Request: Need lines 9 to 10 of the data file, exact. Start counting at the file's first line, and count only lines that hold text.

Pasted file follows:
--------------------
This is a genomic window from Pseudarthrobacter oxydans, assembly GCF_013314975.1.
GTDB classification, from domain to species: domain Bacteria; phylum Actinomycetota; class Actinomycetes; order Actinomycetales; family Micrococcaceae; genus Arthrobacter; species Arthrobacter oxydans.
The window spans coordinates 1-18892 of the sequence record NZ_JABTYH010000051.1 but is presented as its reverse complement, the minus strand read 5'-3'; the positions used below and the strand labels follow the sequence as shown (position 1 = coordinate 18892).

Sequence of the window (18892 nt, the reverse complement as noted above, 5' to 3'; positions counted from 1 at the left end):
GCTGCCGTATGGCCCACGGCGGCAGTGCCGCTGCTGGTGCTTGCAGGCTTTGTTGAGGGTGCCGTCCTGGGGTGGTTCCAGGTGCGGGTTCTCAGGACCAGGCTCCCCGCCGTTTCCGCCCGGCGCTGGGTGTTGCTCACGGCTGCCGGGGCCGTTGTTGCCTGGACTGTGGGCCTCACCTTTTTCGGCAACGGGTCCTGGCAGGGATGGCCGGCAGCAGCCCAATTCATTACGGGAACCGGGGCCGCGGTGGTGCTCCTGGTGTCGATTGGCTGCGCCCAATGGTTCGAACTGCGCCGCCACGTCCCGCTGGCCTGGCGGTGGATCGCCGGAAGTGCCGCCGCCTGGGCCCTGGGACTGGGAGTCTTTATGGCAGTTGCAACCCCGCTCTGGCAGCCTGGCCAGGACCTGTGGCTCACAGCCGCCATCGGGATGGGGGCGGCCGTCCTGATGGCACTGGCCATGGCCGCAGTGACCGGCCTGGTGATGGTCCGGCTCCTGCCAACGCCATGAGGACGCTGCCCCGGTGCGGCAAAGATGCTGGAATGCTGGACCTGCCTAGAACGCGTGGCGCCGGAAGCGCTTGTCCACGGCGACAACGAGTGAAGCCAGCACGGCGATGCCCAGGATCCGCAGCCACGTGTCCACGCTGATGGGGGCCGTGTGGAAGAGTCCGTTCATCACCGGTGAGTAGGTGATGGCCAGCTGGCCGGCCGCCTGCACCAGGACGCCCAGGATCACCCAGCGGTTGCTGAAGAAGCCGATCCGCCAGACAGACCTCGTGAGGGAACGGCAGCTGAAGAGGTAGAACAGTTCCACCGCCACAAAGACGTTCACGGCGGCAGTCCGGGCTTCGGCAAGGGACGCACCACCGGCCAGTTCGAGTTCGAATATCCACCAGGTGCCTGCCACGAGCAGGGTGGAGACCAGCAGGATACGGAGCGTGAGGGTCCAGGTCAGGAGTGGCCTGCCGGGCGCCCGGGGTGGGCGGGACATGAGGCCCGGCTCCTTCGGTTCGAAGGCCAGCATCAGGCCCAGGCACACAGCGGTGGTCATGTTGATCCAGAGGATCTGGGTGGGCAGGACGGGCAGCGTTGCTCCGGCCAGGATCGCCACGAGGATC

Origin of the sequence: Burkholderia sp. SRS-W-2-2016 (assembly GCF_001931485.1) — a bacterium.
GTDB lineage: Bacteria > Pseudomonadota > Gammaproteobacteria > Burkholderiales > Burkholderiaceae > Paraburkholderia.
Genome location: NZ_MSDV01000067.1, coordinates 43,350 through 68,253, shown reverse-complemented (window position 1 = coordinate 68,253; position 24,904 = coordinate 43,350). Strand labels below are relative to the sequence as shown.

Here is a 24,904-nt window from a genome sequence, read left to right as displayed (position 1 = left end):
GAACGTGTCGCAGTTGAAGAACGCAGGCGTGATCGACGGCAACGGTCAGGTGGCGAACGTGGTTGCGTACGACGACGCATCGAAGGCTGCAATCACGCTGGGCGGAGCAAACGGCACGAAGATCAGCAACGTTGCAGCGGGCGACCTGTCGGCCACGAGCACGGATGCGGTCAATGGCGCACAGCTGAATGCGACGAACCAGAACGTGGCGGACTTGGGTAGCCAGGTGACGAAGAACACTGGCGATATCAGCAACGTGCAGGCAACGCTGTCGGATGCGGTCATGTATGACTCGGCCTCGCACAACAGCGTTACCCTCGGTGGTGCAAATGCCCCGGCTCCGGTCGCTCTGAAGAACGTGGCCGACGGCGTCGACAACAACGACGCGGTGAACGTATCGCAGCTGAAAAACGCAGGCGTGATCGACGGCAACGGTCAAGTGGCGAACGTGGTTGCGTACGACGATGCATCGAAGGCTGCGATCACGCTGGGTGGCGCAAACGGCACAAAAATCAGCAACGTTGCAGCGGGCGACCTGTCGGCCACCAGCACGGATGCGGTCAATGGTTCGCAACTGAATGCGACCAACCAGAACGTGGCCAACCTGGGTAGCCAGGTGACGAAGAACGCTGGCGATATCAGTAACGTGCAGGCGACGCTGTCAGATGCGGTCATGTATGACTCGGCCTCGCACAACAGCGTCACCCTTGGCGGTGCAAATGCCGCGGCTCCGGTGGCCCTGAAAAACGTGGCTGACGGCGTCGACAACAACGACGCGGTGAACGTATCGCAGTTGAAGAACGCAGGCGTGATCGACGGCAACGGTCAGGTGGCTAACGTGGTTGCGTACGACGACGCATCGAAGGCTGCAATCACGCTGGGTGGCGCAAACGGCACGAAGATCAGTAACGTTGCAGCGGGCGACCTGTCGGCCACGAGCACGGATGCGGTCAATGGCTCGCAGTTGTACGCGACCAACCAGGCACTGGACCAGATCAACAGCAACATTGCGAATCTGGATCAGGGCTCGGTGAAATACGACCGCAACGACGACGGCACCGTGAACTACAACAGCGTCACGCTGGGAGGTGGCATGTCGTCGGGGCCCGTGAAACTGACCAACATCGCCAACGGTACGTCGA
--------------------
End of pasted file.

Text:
Here is a 24,904-nt window from a genome sequence, read left to right as displayed (position 1 = left end):
GAACGTGTCGCAGTTGAAGAACGCAGGCGTGATCGACGGCAACGGTCAGGTGGCGAACGTGGTTGCGTACGACGACGCATCGAAGGCTGCAATCACGCTGGGCGGAGCAAACGGCACGAAGATCAGCAACGTTGCAGCGGGCGACCTGTCGGCCACGAGCACGGATGCGGTCAATGGCGCACAGCTGAATGCGACGAACCAGAACGTGGCGGACTTGGGTAGCCAGGTGACGAAGAACACTGGCGATATCAGCAACGTGCAGGCAACGCTGTCGGATGCGGTCATGTATGACTCGGCCTCGCACAACAGCGTTACCCTCGGTGGTGCAAATGCCCCGGCTCCGGTCGCTCTGAAGAACGTGGCCGACGGCGTCGACAACAACGACGCGGTGAACGTATCGCAGCTGAAAAACGCAGGCGTGATCGACGGCAACGGTCAAGTGGCGAACGTGGTTGCGTACGACGATGCATCGAAGGCTGCGATCACGCTGGGTGGCGCAAACGGCACAAAAATCAGCAACGTTGCAGCGGGCGACCTGTCGGCCACCAGCACGGATGCGGTCAATGGTTCGCAACTGAATGCGACCAACCAGAACGTGGCCAACCTGGGTAGCCAGGTGACGAAGAACGCTGGCGATATCAGTAACGTGCAGGCGACGCTGTCAGATGCGGTCATGTATGACTCGGCCTCGCACAACAGCGTCACCCTTGGCGGTGCAAATGCCGCGGCTCCGGTGGCCCTGAAAAACGTGGCTGACGGCGTCGACAACAACGACGCGGTGAACGTATCGCAGTTGAAGAACGCAGGCGTGATCGACGGCAACGGTCAGGTGGCTAACGTGGTTGCGTACGACGACGCATCGAAGGCTGCAATCACGCTGGGTGGCGCAAACGGCACGAAGATCAGTAACGTTGCAGCGGGCGACCTGTCGGCCACGAGCACGGATGCGGTCAATGGCTCGCAGTTGTACGCGACCAACCAGGCACTGGACCAGATCAACAGCAACATTGCGAATCTGGATCAGGGCTCGGTGAAATACGACCGCAACGACGACGGCACCGTGAACTACAACAGCGTCACGCTGGGAGGTGGCATGTCGTCGGGGCCCGTGAAACTGACCAACATCGCCAACGGTACGTCGA